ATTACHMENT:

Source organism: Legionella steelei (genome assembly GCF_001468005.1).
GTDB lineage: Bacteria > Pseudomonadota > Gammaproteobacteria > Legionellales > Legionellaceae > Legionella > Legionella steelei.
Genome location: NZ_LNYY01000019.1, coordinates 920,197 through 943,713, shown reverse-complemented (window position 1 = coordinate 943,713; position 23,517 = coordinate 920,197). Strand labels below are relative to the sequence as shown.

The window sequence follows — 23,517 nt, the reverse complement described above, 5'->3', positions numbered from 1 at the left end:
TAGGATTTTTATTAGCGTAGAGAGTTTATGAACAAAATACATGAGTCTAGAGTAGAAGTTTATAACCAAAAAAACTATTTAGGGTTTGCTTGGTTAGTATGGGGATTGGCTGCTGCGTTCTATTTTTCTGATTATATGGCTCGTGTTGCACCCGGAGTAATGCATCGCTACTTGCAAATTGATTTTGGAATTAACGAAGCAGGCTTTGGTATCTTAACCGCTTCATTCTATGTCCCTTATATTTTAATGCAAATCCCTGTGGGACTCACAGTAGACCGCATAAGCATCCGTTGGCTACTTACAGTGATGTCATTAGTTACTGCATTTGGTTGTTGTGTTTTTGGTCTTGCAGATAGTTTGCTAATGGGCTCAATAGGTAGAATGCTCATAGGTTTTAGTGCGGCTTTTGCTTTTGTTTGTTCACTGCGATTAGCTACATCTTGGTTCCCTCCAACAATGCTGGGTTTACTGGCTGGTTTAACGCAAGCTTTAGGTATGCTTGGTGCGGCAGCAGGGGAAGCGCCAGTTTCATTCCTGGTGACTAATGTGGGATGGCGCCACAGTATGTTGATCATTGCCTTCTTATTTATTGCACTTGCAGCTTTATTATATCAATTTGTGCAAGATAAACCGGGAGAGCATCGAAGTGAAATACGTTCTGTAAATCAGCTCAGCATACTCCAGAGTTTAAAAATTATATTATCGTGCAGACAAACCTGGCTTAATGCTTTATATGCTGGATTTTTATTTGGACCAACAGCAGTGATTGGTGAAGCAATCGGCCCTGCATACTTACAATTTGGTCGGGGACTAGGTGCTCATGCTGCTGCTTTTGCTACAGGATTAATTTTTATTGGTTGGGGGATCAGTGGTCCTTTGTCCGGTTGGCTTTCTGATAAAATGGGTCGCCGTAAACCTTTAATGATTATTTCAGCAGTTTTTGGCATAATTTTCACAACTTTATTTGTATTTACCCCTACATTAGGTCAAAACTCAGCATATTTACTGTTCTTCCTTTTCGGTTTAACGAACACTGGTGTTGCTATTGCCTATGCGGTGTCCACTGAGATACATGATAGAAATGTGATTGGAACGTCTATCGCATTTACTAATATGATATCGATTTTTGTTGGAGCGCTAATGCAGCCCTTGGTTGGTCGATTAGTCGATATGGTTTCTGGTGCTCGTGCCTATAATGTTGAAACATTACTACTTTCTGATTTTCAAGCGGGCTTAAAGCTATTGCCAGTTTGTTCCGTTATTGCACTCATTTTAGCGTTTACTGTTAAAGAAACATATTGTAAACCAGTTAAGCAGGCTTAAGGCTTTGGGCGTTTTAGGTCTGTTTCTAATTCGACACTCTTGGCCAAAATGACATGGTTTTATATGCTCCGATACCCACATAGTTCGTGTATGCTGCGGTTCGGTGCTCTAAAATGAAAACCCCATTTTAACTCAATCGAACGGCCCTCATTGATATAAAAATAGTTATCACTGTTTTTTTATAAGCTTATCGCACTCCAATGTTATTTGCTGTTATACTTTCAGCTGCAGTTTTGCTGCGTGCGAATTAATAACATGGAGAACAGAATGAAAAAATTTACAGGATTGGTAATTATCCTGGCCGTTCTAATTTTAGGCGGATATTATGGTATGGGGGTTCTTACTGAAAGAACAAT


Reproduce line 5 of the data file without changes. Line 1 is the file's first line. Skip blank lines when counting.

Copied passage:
TAGGATTTTTATTAGCGTAGAGAGTTTATGAACAAAATACATGAGTCTAGAGTAGAAGTTTATAACCAAAAAAACTATTTAGGGTTTGCTTGGTTAGTATGGGGATTGGCTGCTGCGTTCTATTTTTCTGATTATATGGCTCGTGTTGCACCCGGAGTAATGCATCGCTACTTGCAAATTGATTTTGGAATTAACGAAGCAGGCTTTGGTATCTTAACCGCTTCATTCTATGTCCCTTATATTTTAATGCAAATCCCTGTGGGACTCACAGTAGACCGCATAAGCATCCGTTGGCTACTTACAGTGATGTCATTAGTTACTGCATTTGGTTGTTGTGTTTTTGGTCTTGCAGATAGTTTGCTAATGGGCTCAATAGGTAGAATGCTCATAGGTTTTAGTGCGGCTTTTGCTTTTGTTTGTTCACTGCGATTAGCTACATCTTGGTTCCCTCCAACAATGCTGGGTTTACTGGCTGGTTTAACGCAAGCTTTAGGTATGCTTGGTGCGGCAGCAGGGGAAGCGCCAGTTTCATTCCTGGTGACTAATGTGGGATGGCGCCACAGTATGTTGATCATTGCCTTCTTATTTATTGCACTTGCAGCTTTATTATATCAATTTGTGCAAGATAAACCGGGAGAGCATCGAAGTGAAATACGTTCTGTAAATCAGCTCAGCATACTCCAGAGTTTAAAAATTATATTATCGTGCAGACAAACCTGGCTTAATGCTTTATATGCTGGATTTTTATTTGGACCAACAGCAGTGATTGGTGAAGCAATCGGCCCTGCATACTTACAATTTGGTCGGGGACTAGGTGCTCATGCTGCTGCTTTTGCTACAGGATTAATTTTTATTGGTTGGGGGATCAGTGGTCCTTTGTCCGGTTGGCTTTCTGATAAAATGGGTCGCCGTAAACCTTTAATGATTATTTCAGCAGTTTTTGGCATAATTTTCACAACTTTATTTGTATTTACCCCTACATTAGGTCAAAACTCAGCATATTTACTGTTCTTCCTTTTCGGTTTAACGAACACTGGTGTTGCTATTGCCTATGCGGTGTCCACTGAGATACATGATAGAAATGTGATTGGAACGTCTATCGCATTTACTAATATGATATCGATTTTTGTTGGAGCGCTAATGCAGCCCTTGGTTGGTCGATTAGTCGATATGGTTTCTGGTGCTCGTGCCTATAATGTTGAAACATTACTACTTTCTGATTTTCAAGCGGGCTTAAAGCTATTGCCAGTTTGTTCCGTTATTGCACTCATTTTAGCGTTTACTGTTAAAGAAACATATTGTAAACCAGTTAAGCAGGCTTAAGGCTTTGGGCGTTTTAGGTCTGTTTCTAATTCGACACTCTTGGCCAAAATGACATGGTTTTATATGCTCCGATACCCACATAGTTCGTGTATGCTGCGGTTCGGTGCTCTAAAATGAAAACCCCATTTTAACTCAATCGAACGGCCCTCATTGATATAAAAATAGTTATCACTGTTTTTTTATAAGCTTATCGCACTCCAATGTTATTTGCTGTTATACTTTCAGCTGCAGTTTTGCTGCGTGCGAATTAATAACATGGAGAACAGAATGAAAAAATTTACAGGATTGGTAATTATCCTGGCCGTTCTAATTTTAGGCGGATATTATGGTATGGGGGTTCTTACTGAAAGAACAAT